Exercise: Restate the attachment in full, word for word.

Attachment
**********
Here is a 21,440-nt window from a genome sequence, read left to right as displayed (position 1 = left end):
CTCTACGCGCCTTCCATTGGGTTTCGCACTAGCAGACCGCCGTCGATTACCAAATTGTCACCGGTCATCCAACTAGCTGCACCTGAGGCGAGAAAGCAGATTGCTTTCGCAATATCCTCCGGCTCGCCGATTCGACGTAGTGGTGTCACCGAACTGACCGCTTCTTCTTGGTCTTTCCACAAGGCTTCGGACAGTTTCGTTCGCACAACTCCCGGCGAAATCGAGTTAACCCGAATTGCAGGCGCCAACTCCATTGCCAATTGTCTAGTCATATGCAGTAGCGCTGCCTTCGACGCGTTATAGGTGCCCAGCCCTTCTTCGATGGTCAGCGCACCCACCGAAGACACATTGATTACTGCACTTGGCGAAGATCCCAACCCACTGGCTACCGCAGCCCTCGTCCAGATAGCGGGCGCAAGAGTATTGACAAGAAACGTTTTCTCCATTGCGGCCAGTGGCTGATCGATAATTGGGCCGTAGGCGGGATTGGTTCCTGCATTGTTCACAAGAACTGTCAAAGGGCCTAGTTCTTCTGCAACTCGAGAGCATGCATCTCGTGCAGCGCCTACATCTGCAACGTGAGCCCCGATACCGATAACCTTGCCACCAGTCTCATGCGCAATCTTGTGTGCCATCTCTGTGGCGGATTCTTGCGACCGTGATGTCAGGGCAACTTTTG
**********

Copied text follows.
Here is a 21,440-nt window from a genome sequence, read left to right as displayed (position 1 = left end):
CTCTACGCGCCTTCCATTGGGTTTCGCACTAGCAGACCGCCGTCGATTACCAAATTGTCACCGGTCATCCAACTAGCTGCACCTGAGGCGAGAAAGCAGATTGCTTTCGCAATATCCTCCGGCTCGCCGATTCGACGTAGTGGTGTCACCGAACTGACCGCTTCTTCTTGGTCTTTCCACAAGGCTTCGGACAGTTTCGTTCGCACAACTCCCGGCGAAATCGAGTTAACCCGAATTGCAGGCGCCAACTCCATTGCCAATTGTCTAGTCATATGCAGTAGCGCTGCCTTCGACGCGTTATAGGTGCCCAGCCCTTCTTCGATGGTCAGCGCACCCACCGAAGACACATTGATTACTGCACTTGGCGAAGATCCCAACCCACTGGCTACCGCAGCCCTCGTCCAGATAGCGGGCGCAAGAGTATTGACAAGAAACGTTTTCTCCATTGCGGCCAGTGGCTGATCGATAATTGGGCCGTAGGCGGGATTGGTTCCTGCATTGTTCACAAGAACTGTCAAAGGGCCTAGTTCTTCTGCAACTCGAGAGCATGCATCTCGTGCAGCGCCTACATCTGCAACGTGAGCCCCGATACCGATAACCTTGCCACCAGTCTCATGCGCAATCTTGTGTGCCATCTCTGTGGCGGATTCTTGCGACCGTGATGTCAGGGCAACTTTTG